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J Allergy Clin Immunol. 2009 Apr;123(4):933-9.e10. doi: 10.1016/j.jaci.2008.11.037. Epub 2009 Jan 18.

Selective deregulation in chemokine signaling pathways of CD4+CD25(hi)CD127(lo)/(-) regulatory T cells in human allergic asthma.

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1
Department of Pediatrics, Stanford University, Stanford, CA 94305, USA.

Abstract

BACKGROUND:

CD4+CD25(hi)CD127(lo)/(-) regulatory T cells have been suggested to be critical regulators of inflammatory processes in allergic asthma. Recent studies reported a selective decrease in the frequency of regulatory T cells in the bronchoalveolar lavage fluid of allergic asthmatic (AA) subjects, prompting the possibility of defective recruitment of these cells to the airway in response to chemokines produced during asthmatic inflammation.

OBJECTIVES:

This study aimed to characterize the chemotactic profile of circulating regulatory T cells in AA subjects in response to chemokines abundantly produced in airway inflammation, such as CCL1, CCL17, and CCL22.

METHODS:

The study was performed in a cohort of 26 AA, 16 healthy control, and 16 non-AA subjects. We used chemotaxis assays to evaluate cell migration, flow cytometry to examine chemokine receptor expression, and phospho-ELISA to study consequent signaling pathways in regulatory T cells.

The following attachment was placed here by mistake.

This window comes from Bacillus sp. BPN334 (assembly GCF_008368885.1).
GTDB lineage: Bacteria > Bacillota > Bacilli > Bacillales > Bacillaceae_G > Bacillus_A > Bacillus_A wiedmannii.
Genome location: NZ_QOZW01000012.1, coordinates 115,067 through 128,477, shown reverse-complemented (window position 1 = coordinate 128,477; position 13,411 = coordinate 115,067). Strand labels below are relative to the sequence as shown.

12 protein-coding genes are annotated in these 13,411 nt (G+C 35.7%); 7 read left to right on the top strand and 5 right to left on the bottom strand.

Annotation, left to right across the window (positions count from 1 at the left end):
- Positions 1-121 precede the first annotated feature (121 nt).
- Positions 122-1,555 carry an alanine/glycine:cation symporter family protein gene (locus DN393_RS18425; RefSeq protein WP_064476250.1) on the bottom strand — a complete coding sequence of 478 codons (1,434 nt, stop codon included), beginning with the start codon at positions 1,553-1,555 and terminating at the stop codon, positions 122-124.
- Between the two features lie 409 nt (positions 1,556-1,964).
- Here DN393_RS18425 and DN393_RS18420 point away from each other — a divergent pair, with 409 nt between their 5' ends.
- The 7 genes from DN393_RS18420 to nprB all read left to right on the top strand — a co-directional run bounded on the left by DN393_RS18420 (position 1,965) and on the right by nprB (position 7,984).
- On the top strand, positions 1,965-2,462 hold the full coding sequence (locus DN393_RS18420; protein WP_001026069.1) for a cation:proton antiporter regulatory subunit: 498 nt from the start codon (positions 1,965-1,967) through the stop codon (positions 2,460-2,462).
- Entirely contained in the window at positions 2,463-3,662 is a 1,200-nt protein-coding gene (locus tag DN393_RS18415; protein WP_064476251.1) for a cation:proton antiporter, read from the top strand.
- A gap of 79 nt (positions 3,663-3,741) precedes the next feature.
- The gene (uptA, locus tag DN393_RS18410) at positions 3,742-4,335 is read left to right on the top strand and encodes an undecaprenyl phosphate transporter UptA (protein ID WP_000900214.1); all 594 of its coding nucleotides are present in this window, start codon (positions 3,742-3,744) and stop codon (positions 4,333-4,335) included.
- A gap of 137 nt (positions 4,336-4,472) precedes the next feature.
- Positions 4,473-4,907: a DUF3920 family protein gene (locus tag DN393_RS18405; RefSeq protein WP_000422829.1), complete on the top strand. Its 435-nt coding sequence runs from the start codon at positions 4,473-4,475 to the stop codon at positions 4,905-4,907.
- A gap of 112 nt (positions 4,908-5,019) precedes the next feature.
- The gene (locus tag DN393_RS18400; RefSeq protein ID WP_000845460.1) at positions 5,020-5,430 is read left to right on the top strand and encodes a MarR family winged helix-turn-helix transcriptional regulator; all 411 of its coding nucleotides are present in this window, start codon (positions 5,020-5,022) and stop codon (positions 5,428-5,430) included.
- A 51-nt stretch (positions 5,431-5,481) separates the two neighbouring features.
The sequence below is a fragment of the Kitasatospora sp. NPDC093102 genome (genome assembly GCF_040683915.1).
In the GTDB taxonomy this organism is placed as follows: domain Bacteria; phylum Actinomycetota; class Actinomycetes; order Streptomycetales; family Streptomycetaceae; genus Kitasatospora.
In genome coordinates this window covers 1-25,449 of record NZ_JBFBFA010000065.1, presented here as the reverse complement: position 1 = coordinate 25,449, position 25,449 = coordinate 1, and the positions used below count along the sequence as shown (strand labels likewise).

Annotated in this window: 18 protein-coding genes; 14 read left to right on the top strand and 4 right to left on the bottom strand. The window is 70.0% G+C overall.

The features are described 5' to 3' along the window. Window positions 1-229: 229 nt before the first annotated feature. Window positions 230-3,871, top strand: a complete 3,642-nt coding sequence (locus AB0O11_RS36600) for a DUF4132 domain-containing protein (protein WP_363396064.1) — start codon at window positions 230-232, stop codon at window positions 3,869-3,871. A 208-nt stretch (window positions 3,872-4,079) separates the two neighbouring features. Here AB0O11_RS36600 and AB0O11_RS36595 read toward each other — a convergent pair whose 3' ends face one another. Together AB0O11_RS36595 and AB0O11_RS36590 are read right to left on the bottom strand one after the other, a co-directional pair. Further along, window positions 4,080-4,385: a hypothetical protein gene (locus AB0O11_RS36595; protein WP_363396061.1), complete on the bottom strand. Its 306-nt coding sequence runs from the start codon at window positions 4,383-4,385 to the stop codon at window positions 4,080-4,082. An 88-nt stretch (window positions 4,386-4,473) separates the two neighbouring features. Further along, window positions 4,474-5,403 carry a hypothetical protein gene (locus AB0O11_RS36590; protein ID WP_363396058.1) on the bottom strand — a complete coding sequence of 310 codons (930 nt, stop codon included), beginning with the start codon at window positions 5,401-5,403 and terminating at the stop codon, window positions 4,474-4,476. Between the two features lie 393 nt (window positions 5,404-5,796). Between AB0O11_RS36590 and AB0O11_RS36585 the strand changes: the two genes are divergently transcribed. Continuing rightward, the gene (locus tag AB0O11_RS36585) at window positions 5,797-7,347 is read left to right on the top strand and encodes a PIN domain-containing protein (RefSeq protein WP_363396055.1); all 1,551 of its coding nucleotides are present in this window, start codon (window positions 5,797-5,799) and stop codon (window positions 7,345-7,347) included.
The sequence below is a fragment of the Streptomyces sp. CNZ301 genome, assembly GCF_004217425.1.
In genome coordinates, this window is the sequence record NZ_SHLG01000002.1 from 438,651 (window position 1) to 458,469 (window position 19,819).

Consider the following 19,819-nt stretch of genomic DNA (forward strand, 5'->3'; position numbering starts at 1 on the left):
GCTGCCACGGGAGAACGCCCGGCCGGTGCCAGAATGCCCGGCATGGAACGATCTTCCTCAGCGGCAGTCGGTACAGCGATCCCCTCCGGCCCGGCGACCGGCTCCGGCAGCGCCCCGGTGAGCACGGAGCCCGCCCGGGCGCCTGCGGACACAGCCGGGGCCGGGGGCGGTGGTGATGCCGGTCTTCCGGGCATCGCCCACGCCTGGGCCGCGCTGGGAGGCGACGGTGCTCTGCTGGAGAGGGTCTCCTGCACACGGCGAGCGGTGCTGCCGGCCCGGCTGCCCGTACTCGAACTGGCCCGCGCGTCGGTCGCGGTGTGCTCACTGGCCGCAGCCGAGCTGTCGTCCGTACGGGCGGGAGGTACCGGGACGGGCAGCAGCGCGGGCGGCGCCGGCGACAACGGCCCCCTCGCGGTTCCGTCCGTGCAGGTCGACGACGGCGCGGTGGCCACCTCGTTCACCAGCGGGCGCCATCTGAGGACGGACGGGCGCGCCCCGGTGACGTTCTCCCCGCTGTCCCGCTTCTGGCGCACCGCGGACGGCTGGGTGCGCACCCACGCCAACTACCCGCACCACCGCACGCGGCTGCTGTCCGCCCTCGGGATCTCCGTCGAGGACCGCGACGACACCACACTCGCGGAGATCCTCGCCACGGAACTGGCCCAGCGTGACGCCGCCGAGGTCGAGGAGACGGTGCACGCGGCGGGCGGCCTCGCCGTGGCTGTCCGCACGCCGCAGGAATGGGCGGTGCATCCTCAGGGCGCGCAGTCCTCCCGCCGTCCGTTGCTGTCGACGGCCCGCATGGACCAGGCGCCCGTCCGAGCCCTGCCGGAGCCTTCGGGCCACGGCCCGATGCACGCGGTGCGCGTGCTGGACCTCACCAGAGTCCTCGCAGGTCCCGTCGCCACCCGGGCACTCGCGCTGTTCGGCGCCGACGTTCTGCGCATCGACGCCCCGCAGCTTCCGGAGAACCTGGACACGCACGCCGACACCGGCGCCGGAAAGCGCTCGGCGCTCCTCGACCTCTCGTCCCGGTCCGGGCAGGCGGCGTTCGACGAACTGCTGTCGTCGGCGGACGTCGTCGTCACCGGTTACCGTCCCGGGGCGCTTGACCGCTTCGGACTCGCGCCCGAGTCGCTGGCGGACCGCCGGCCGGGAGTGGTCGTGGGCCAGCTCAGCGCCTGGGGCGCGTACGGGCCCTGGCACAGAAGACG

RESULTS:

Regulatory T cells, but not CD4+CD25(-)T cells, from AA subjects showed decreased chemotactic responses, specifically to CCL1, in comparison with their healthy control and non-AA counterparts. Decreased CCL1-mediated chemotaxis in AA regulatory T cells was associated with decreased phosphorylation of protein kinase B (AKT), a protein involved in chemokine intracellular signaling. Furthermore, the decreased chemotactic response to CCL1 in AA regulatory T cells significantly correlated with asthma severity and decreased pulmonary function in AA subjects.

CONCLUSIONS:

These results provide the first evidence of dysfunction in the chemokine signaling pathway in AA regulatory T cells.

PMID:
19152963
PMCID:
PMC4214553
DOI:
10.1016/j.jaci.2008.11.037
[Indexed for MEDLINE]
Free PMC Article

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